22. More so the NBA than the NFL. Most people generally agree that the level of violent collisions and overall physical toll of football is sufficient that there is no reason to make an exception for a few outliers who could be physically ready to play in the NFL at 18 or 19 versus the lot who are wholly unprepared.

    The NBA issue is a lot more political and sponsor-centric than race-related, though one must wonder why the same isn’t the case in the NHL, golf and tennis. Why the mega concern over optics (players going broke by 25 and washed out of the league), mediocre players flooding the talent pool and the decline in overall quality of play, when sports where players are able to enter at age 18 (or sooner) have the same issues. That’s where the belief arises.

  23. Common sense reform is required.

    College athletes needs limits on practice time and contact during practice. So colleges like bama can’t wear these young kids bodies out.

    There also needs to be some standards applied to the curriculum taken by college athletes. So no one can take cupcake classes like basket weaving for years. They need to at least pick up some life skills and knowledge.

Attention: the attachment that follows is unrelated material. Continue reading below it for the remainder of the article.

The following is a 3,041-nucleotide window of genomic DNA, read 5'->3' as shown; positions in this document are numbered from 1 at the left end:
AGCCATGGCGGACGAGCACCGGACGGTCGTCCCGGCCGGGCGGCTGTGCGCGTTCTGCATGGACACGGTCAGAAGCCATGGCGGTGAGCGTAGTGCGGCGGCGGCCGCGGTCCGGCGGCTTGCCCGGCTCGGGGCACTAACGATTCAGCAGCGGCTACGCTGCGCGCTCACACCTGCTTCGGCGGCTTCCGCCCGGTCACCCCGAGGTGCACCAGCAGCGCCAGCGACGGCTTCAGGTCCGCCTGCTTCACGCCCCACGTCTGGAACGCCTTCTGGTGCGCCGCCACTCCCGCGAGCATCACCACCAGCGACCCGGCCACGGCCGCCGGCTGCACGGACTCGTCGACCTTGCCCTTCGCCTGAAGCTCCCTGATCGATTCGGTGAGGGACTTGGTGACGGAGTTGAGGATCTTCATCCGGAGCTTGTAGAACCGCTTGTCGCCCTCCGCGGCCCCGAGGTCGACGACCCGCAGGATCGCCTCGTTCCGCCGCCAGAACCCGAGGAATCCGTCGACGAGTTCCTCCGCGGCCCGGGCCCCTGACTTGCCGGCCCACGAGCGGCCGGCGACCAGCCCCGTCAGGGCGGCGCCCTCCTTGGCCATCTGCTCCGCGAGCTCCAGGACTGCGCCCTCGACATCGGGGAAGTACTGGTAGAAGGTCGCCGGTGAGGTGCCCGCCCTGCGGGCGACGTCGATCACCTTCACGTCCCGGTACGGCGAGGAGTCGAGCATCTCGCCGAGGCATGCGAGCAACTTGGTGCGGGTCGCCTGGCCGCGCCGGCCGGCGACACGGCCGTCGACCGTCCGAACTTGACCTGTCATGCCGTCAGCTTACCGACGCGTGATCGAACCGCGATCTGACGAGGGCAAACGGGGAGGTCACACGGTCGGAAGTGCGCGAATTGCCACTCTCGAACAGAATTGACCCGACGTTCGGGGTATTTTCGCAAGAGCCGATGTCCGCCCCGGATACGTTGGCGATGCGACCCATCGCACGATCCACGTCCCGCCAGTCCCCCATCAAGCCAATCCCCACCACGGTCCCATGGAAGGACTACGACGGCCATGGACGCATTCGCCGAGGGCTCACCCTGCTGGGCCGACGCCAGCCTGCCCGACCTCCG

Anyone can enter a draft whenever they want. Anyone who accepts a college scholarship can’t go pro for two years. If you want to skip college but can’t get drafted then go play in the CFL or Euro until a team wants to draft you.

    Limit the cash universities/ADs/coaches can make off of these kids. Pool that extra money and use it for other sports, smaller schools and research.

  24. akira554 says:
    February 26, 2018 at 10:51 am
    The NFLPA, of which 70% are part of a racial minority group, agreed to the rule in the CBA.
    The NBAPA, of which 75% are part of a racial minority group, agreed to the rule in the CBA.

    The players could easily reject the age requirement from the CBA, but they don’t.
    ——–

    You mean a league with existing veterans players are going to do whatever it takes to best protect their jobs against future competition? Noooo, that can’t be!